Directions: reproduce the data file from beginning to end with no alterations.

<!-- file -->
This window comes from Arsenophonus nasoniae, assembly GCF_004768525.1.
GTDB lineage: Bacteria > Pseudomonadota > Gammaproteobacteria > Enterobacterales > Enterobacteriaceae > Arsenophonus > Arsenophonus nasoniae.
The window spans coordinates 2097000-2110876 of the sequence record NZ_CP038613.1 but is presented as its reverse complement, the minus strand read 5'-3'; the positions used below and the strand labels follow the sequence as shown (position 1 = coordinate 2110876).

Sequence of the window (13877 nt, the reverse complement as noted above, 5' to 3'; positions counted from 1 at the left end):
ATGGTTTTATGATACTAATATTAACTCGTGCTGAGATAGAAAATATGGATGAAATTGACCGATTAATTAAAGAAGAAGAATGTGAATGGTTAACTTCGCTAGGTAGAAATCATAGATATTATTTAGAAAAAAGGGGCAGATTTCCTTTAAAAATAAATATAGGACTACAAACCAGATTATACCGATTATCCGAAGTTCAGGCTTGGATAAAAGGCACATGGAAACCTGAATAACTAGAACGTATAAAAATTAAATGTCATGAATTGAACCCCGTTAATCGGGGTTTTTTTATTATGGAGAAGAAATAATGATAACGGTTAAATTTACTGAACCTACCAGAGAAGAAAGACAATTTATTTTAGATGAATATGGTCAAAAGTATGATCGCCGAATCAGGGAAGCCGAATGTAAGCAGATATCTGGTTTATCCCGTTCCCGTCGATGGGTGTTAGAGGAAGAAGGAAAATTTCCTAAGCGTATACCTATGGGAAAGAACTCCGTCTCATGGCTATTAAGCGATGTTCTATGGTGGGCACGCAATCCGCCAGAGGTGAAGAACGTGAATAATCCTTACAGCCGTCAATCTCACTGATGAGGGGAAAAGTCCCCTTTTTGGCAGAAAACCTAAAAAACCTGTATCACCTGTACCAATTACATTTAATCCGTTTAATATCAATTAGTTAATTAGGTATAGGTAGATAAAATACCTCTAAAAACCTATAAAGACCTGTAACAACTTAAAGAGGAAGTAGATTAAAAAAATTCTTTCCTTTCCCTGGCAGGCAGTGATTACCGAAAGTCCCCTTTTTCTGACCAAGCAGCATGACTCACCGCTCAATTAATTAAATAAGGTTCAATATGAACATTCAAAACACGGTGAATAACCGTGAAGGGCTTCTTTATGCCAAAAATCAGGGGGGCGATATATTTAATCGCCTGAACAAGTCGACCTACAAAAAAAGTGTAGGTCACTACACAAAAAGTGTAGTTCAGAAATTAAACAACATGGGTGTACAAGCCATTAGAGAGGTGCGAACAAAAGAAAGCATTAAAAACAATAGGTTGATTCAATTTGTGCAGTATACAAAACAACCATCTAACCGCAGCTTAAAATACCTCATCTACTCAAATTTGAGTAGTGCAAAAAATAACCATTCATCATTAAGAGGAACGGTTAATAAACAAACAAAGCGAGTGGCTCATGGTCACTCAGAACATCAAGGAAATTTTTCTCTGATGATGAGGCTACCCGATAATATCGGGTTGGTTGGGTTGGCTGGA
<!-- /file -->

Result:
This window comes from Arsenophonus nasoniae, assembly GCF_004768525.1.
GTDB lineage: Bacteria > Pseudomonadota > Gammaproteobacteria > Enterobacterales > Enterobacteriaceae > Arsenophonus > Arsenophonus nasoniae.
The window spans coordinates 2097000-2110876 of the sequence record NZ_CP038613.1 but is presented as its reverse complement, the minus strand read 5'-3'; the positions used below and the strand labels follow the sequence as shown (position 1 = coordinate 2110876).

Sequence of the window (13877 nt, the reverse complement as noted above, 5' to 3'; positions counted from 1 at the left end):
ATGGTTTTATGATACTAATATTAACTCGTGCTGAGATAGAAAATATGGATGAAATTGACCGATTAATTAAAGAAGAAGAATGTGAATGGTTAACTTCGCTAGGTAGAAATCATAGATATTATTTAGAAAAAAGGGGCAGATTTCCTTTAAAAATAAATATAGGACTACAAACCAGATTATACCGATTATCCGAAGTTCAGGCTTGGATAAAAGGCACATGGAAACCTGAATAACTAGAACGTATAAAAATTAAATGTCATGAATTGAACCCCGTTAATCGGGGTTTTTTTATTATGGAGAAGAAATAATGATAACGGTTAAATTTACTGAACCTACCAGAGAAGAAAGACAATTTATTTTAGATGAATATGGTCAAAAGTATGATCGCCGAATCAGGGAAGCCGAATGTAAGCAGATATCTGGTTTATCCCGTTCCCGTCGATGGGTGTTAGAGGAAGAAGGAAAATTTCCTAAGCGTATACCTATGGGAAAGAACTCCGTCTCATGGCTATTAAGCGATGTTCTATGGTGGGCACGCAATCCGCCAGAGGTGAAGAACGTGAATAATCCTTACAGCCGTCAATCTCACTGATGAGGGGAAAAGTCCCCTTTTTGGCAGAAAACCTAAAAAACCTGTATCACCTGTACCAATTACATTTAATCCGTTTAATATCAATTAGTTAATTAGGTATAGGTAGATAAAATACCTCTAAAAACCTATAAAGACCTGTAACAACTTAAAGAGGAAGTAGATTAAAAAAATTCTTTCCTTTCCCTGGCAGGCAGTGATTACCGAAAGTCCCCTTTTTCTGACCAAGCAGCATGACTCACCGCTCAATTAATTAAATAAGGTTCAATATGAACATTCAAAACACGGTGAATAACCGTGAAGGGCTTCTTTATGCCAAAAATCAGGGGGGCGATATATTTAATCGCCTGAACAAGTCGACCTACAAAAAAAGTGTAGGTCACTACACAAAAAGTGTAGTTCAGAAATTAAACAACATGGGTGTACAAGCCATTAGAGAGGTGCGAACAAAAGAAAGCATTAAAAACAATAGGTTGATTCAATTTGTGCAGTATACAAAACAACCATCTAACCGCAGCTTAAAATACCTCATCTACTCAAATTTGAGTAGTGCAAAAAATAACCATTCATCATTAAGAGGAACGGTTAATAAACAAACAAAGCGAGTGGCTCATGGTCACTCAGAACATCAAGGAAATTTTTCTCTGATGATGAGGCTACCCGATAATATCGGGTTGGTTGGGTTGGCTGGA